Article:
Message from Canada's Chief Public Health Officer
I am pleased to introduce the Injury in Review, 2020 Edition: Spotlight on Traumatic Brain Injuries Across the Life Course. This is the third report of the Public Health Agency of Canada's (PHAC) Injury in Review series, providing important national surveillance statistics on the causes of traumatic brain injuries (TBI) across the life course, including sports, seniors' falls, assaults, consumer products, and more.
Each year in Canada, over 20,000 people are hospitalized for TBI, which can range from mild to severe and include concussions. Much work has been done in recent years across governments, stakeholders, and health care professionals to improve education and awareness of TBI and, in particular, concussions.
In the last two years, Parachute released the Canadian Guideline on Concussion in Sport as well as sport concussion protocols with support from PHAC. The Guideline and protocols include harmonized best practices to recognize, prevent and reduce the impacts of concussion in sport, health and school sectors. And in 2018, the province of Ontario enacted Rowan's Law--named in honour of Rowan Stringer, who at just 17 years of age died after suffering a concussion during a high school rugby game. The law, a first in Canada, requires sports organizations to address concussion safety, including a remove-from-sport protocol for athletes.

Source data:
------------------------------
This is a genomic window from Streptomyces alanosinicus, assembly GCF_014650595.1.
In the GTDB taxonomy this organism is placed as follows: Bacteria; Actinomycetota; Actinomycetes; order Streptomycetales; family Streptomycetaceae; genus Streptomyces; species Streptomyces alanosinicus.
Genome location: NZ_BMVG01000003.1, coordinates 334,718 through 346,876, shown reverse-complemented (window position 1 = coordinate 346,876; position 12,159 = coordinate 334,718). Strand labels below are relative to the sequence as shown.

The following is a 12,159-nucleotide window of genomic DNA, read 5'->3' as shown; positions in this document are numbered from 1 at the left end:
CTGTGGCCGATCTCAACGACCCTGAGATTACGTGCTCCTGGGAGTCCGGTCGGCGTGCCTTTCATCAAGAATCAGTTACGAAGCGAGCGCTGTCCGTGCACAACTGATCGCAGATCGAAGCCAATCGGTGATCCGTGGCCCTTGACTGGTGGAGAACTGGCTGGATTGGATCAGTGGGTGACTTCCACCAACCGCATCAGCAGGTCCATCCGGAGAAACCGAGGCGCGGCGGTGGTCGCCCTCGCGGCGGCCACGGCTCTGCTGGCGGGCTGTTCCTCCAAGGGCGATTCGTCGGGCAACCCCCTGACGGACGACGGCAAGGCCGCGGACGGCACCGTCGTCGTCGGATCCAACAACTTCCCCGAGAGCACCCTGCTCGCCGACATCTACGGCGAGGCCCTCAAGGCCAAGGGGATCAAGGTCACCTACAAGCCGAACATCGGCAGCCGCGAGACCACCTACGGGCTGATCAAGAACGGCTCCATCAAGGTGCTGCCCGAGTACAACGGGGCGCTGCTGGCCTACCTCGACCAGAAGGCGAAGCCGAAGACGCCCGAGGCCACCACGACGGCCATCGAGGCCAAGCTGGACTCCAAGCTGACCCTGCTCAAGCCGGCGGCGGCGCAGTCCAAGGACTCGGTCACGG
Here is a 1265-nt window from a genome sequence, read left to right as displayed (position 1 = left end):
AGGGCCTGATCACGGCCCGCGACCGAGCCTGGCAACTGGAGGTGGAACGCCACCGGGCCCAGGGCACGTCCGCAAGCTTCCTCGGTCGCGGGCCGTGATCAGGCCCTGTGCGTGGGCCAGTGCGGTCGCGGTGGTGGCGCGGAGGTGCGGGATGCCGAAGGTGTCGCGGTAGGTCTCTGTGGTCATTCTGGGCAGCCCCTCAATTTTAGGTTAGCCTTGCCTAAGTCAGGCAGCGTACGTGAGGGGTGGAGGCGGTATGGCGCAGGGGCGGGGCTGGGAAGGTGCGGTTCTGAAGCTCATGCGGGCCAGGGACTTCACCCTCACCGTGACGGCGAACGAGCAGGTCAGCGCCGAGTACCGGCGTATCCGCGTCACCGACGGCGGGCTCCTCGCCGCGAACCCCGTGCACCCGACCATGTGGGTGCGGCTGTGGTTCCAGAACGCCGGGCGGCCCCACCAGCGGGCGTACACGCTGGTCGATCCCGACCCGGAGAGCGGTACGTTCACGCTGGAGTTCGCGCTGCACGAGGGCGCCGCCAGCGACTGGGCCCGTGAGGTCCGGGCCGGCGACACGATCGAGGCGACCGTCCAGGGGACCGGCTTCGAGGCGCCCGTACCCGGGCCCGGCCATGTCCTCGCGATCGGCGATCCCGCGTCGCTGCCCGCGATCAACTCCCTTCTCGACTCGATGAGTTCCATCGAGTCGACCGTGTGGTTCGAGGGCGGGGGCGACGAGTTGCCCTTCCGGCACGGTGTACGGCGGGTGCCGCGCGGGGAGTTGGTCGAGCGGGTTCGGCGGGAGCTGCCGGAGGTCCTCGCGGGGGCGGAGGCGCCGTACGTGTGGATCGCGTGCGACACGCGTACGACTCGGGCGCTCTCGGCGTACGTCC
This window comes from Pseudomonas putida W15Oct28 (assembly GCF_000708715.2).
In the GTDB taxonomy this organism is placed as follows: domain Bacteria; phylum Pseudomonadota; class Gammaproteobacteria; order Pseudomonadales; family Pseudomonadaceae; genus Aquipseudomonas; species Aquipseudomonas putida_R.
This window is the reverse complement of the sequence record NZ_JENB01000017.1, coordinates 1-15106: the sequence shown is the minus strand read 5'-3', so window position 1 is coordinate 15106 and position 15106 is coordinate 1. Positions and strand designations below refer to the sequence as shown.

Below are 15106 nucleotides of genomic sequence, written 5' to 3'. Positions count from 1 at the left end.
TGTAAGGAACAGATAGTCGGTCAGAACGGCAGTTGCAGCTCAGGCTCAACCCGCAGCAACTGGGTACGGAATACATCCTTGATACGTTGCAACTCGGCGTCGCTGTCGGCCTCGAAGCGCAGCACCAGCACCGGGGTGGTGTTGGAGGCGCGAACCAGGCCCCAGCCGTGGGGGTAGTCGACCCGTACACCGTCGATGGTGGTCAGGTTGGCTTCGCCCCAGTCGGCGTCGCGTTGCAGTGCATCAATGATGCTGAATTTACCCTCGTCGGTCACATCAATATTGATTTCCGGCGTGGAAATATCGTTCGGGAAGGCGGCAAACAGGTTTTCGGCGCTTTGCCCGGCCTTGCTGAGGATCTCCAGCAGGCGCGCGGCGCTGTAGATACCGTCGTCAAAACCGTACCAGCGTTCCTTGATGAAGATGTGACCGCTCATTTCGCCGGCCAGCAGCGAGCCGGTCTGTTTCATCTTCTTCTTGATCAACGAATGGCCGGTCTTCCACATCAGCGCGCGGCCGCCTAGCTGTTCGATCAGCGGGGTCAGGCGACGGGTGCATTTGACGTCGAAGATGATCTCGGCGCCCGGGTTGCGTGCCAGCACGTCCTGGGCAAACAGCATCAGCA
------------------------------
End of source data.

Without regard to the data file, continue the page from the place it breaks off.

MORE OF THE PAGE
The breadth of topics covered in this report helps to tell the story of how TBI, including concussions, are affecting Canadians of all ages. Knowing how these injuries occur is critical to understanding the impact of TBI on Canadians. It will also enable us to enhance targeted prevention strategies, set priorities for research, and better support individuals living with TBI.
By continuing to work together with governments, stakeholders, and dedicated injury prevention partners, we can help protect Canadians from TBI.
Dr. Theresa Tam
Chief Public Health Officer
Public Health Agency of Canada